4 Steps For Preventing A Roof Collapse

  March 16, 2016

By Art Valentz

If there’s one thing that’s guaranteed to ruin your day – and possibly your career – it’s a roof collapse. A collapse can shut your business down for weeks or months, and there’s a very real danger of injury or death for your employees and customers. Preventing a roof collapse is much easier – and much more economical – than dealing with the aftermath. And it needs to start while your roof is in good health, not when you start seeing signs of an imminent collapse.

Here are a few things you can do to keep your roof where it belongs:

1. Avoid Load Creep. Just as many projects gradually increase in scope, so can the load on your rooftop. Maybe you needed a bigger AC unit. Maybe you finally convinced the building owner to purchase walkways to protect the roof from foot traffic. Or maybe spring-like weather has a bunch of employees using the rooftop as a lunch hangout. It’s critical to remember that the engineers and architects who designed your roof designed it with very specific load-bearing capabilities. [http://www.phpsd.com/blog/5-must-have-factors-in-your-roof-load-calculations] Any changes to the load throw those calculations off and make a collapse more likely. Always check with an engineer before adding anything to your roof or allowing general access.

2. Manage Snow Accumulation. Accumulated snow can add considerably to a roof’s load and, every year, there are headlines about yet another roof that collapsed under the additional weight. Just recently, snow caused the collapse of the roof of a tire business in Kalkaska, Michigan. Although no one was injured, the building suffered enough damage that it may have to be demolished, which is an expense no building owner wants to take on. Sure, nobody wants to be up on a roof removing snow when it’s freezing cold and snow is blowing everywhere, but, unless your roof was specifically designed to handle a snow load, it’s important to get the snow off the roof as soon as possible, starting at the areas with the heaviest drifts or uneven accumulations.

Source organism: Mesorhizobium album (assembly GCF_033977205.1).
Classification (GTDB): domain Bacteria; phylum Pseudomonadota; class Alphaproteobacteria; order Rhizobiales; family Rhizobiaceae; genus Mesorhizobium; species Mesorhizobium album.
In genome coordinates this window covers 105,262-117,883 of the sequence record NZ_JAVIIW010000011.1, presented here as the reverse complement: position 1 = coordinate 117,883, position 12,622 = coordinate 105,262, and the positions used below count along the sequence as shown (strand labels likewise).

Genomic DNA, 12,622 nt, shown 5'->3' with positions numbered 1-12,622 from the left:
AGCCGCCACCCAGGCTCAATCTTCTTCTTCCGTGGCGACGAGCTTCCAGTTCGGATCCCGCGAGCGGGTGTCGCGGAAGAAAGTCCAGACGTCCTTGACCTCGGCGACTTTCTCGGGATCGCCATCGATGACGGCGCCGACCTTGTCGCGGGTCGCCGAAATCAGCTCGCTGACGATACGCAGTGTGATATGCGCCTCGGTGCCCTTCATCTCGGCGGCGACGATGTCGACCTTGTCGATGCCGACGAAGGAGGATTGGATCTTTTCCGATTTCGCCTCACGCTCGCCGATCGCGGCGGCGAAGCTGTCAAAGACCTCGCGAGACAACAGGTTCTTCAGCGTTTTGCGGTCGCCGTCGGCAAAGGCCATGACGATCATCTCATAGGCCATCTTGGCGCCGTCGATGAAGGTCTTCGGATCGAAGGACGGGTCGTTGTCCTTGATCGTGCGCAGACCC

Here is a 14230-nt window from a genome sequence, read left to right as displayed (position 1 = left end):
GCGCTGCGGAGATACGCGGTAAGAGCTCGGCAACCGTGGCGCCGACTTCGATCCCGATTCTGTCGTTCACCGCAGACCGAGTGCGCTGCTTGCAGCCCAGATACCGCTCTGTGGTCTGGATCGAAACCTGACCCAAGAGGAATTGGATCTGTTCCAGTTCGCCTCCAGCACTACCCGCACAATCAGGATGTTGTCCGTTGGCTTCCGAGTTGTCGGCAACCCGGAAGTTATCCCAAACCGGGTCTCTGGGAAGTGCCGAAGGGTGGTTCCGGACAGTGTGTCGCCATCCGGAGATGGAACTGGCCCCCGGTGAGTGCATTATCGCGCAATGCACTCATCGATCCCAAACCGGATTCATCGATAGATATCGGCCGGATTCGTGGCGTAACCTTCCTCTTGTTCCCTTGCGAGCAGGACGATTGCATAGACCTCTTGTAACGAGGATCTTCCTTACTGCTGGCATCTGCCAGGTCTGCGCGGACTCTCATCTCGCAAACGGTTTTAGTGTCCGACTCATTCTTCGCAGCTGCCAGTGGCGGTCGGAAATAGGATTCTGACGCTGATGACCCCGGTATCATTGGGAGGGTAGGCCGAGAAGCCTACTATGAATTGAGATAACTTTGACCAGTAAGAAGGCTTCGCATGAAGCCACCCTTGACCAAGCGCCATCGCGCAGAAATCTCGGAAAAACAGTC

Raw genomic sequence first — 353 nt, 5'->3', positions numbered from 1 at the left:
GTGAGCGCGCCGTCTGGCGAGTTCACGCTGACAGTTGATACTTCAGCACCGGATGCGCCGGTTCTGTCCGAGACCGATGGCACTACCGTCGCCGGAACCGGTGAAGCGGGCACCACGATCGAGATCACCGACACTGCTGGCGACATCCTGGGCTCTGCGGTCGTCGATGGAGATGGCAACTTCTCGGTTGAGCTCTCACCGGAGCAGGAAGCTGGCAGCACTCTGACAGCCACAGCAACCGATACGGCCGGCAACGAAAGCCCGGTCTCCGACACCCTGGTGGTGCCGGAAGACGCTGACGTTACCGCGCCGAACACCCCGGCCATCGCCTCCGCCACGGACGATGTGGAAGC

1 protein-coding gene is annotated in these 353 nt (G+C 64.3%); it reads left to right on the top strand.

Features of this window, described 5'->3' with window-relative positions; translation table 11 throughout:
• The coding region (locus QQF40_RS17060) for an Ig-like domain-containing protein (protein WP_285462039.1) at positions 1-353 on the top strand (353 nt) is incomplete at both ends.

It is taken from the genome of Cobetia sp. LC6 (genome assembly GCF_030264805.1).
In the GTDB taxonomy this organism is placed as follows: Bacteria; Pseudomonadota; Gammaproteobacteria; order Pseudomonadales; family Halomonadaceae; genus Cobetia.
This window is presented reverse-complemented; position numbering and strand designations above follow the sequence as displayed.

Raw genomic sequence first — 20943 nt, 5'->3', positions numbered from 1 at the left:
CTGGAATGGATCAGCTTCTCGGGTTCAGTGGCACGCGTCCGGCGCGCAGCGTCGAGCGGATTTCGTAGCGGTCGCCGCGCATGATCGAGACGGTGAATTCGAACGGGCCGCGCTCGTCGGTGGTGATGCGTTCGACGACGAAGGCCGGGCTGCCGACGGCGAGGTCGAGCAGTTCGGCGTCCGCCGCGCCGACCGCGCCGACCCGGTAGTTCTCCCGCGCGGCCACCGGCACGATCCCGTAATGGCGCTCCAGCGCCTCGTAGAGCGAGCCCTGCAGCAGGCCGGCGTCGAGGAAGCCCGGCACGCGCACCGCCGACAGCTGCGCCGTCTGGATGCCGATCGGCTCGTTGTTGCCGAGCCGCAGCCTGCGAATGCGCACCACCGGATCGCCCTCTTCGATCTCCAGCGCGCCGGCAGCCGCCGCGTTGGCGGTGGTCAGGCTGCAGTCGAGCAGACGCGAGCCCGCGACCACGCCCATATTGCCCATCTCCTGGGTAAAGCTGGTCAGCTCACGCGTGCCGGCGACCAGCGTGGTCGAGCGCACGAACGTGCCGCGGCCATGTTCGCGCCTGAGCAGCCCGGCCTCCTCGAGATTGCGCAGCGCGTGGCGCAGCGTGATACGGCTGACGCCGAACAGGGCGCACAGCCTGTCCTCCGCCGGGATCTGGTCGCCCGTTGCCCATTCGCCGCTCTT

Tip: When removing snow, don’t get rid of all the snow on your rooftop. If you do, you could end up causing more harm than good. The key is to stop when you’re within 2-3 inches from the roof surface.

3. Keep Drains Clear. While snow gets more attention, rain can also contribute to a roof collapse. What typically happens is that, during a heavy rain, water ponds in low spots on the roof. The weight of the water causes that part of the roof to deflect even more – and that leads to even more water ponding. And, if ponding water doesn’t directly lead to a roof collapse due to weight overload, it can cause deterioration, which increases the likelihood of significant structural damage. Clean and unobstructed drains are an essential part of preventing roof collapse. Clean your drains at regular intervals as well as after every storm, and make sure that drains are not covered by equipment, repairs, or anything else that could keep water from draining properly. And don’t forget that the bottom of the drain, where water exits, should also be clear of debris.

4. Maintain, Maintain, Maintain. Regular inspections and maintenance should be an inherent part of your roof management strategy. Timely inspections and repairs can catch problems before they lead to the kind of damage that can cause roof collapse. An overhanging tree branch, for example, can fall onto the roof and puncture the membrane. That, in turn, can allow water to seep in, eventually causing rot and weakening the roof. Makeshift pipe supports can collapse, allowing pipes to fall onto the roof and damage the surface. Routine inspection and maintenance – trimming that tree branch, for example, or using professionally engineered pipe supports and monitoring their condition – can prevent a lot of the problems that lead to roof collapse. The costs of a roof collapse can be astronomical, both in dollars and in human terms. And don’t think it can’t happen to you or your building – approximately 3,000 roofs collapse [http://www.senteck.com/need/incidence.html] in the United States each year. Don’t be a statistic. Make preventing a roof collapse a day-to-day priority.

This quick read is from Art Valentz, founder of PHP Systems/Design, the original creators of the Zero Penetrations installation method of rooftop support systems.

Read more about what causes roofing problems.


Read next on FacilitiesNet